Sarah Palin's ability to fire up the blogosphere never fails. But even pundits on the right aren't sure about her latest move, and say controversy doesn't always translate to smart publicity. Their case in point: Palin's Orly Taitz moment, in which the former Governor of Alaska told a conservative radio host that questions about President Obama's birth certificate are "fair game." Bloggers on the right say Palin's decision to associate herself with the so-called "birther" movement--a group believing the president was not, in fact, born in the U.S.--is neither her smartest nor her most noble move so far. How she's managed to outdo herself:
- Does She Know This Is Going to Follow Her Around? Hot Air's Allahpundit says "birthers" are "the same thing as Truthers saying that all they're doing is 'asking questions.' The answers have already been provided; they just reject them because they're married to their conspiracies."
- 'Please God, Make It Stop' Michael C. Moynihan of Reason Magazine is amused with Allahpundit's earnest treatment of Palin. "Allahpundit," he says, asks: '"I wonder if she realized when she said this that it's going to follow her around.'" Moynhian says Palin is clearly incompetent. "Well if not, she is hardly qualified to manage a fantasy baseball team, much less the government of the United States."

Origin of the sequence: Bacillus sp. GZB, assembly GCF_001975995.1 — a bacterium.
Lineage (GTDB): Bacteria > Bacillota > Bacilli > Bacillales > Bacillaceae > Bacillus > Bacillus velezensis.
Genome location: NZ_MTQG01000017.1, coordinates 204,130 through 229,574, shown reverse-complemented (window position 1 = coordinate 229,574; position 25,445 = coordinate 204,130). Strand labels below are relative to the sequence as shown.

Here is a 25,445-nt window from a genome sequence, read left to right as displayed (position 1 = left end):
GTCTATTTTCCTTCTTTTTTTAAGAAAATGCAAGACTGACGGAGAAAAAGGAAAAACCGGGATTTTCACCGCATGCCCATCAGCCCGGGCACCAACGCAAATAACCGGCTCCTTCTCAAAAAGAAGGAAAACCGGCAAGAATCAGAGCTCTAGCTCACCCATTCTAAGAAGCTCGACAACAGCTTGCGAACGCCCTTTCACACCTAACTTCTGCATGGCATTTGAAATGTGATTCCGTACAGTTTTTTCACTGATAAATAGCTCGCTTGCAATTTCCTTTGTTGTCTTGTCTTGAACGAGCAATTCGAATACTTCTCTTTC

- 'Orly Taitz Now Ghostwriting for Sarah Palin' Kevin K. of Rumproast can't resist.
- Not Smart Politics Vinnie, of the Jawa Report shakes his head. "I love the Sarahcuda, but sometimes she can be about as articulate as a George W. Bush."
- We Learn More About Palin's Character From the left, The Washington Independent's David Weigel:
She has spoken and written angrily for more than a year about the people she calls "Trig Truthers," anyone who questions whether Trig Palin is her son. The lesson she's taken from the experience is not that conspiracy theories are out of bounds. It's that if they are going to be conspiracy theories about her, there might as well be conspiracy theories about her political enemies.
This article is from the archive of our partner The Wire.
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